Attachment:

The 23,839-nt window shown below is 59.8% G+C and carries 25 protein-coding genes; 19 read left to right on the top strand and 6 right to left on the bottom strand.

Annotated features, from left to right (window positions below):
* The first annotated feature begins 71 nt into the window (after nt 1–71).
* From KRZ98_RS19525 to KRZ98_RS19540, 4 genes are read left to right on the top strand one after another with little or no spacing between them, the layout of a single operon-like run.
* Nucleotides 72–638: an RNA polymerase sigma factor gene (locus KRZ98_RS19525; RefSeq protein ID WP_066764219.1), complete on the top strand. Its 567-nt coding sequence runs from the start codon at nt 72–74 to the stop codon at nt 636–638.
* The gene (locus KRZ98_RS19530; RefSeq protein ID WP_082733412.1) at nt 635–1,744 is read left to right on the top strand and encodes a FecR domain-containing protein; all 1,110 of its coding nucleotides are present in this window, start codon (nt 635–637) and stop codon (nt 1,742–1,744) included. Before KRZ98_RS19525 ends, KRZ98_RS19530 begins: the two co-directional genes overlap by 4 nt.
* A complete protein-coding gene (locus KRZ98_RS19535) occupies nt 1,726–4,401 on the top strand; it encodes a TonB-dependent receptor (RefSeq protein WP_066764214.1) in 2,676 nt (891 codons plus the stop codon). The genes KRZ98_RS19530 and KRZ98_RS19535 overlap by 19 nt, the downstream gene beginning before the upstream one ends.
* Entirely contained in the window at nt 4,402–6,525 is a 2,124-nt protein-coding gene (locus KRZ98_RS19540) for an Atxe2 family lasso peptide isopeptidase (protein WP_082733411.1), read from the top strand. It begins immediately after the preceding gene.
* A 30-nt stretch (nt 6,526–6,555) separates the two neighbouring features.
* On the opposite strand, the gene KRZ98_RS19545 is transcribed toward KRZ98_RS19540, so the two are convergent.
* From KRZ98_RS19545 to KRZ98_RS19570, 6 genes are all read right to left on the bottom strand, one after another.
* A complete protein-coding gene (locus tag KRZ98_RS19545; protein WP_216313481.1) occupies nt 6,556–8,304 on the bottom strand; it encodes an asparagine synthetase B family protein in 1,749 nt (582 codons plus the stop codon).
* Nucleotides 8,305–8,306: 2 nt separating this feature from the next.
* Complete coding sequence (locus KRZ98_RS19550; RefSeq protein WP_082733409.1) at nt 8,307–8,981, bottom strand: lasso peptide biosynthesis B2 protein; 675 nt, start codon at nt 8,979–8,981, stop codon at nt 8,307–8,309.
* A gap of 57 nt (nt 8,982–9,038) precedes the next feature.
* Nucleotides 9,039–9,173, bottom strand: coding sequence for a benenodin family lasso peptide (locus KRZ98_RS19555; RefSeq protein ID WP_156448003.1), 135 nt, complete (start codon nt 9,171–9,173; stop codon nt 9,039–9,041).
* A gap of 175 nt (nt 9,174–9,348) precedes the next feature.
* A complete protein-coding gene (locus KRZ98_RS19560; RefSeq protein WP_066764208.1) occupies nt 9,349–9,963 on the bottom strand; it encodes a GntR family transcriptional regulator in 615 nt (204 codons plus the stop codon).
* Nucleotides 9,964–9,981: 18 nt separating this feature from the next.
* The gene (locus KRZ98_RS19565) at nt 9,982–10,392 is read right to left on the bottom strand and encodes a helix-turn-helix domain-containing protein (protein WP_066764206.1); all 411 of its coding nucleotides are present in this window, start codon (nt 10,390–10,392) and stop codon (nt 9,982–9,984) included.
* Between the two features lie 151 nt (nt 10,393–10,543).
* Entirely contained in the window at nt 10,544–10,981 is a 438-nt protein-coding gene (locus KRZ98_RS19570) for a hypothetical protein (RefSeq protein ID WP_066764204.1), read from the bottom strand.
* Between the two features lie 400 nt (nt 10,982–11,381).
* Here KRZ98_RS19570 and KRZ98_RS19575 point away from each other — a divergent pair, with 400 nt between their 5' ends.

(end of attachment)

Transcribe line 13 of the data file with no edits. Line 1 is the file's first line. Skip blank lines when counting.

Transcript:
* Nucleotides 8,305–8,306: 2 nt separating this feature from the next.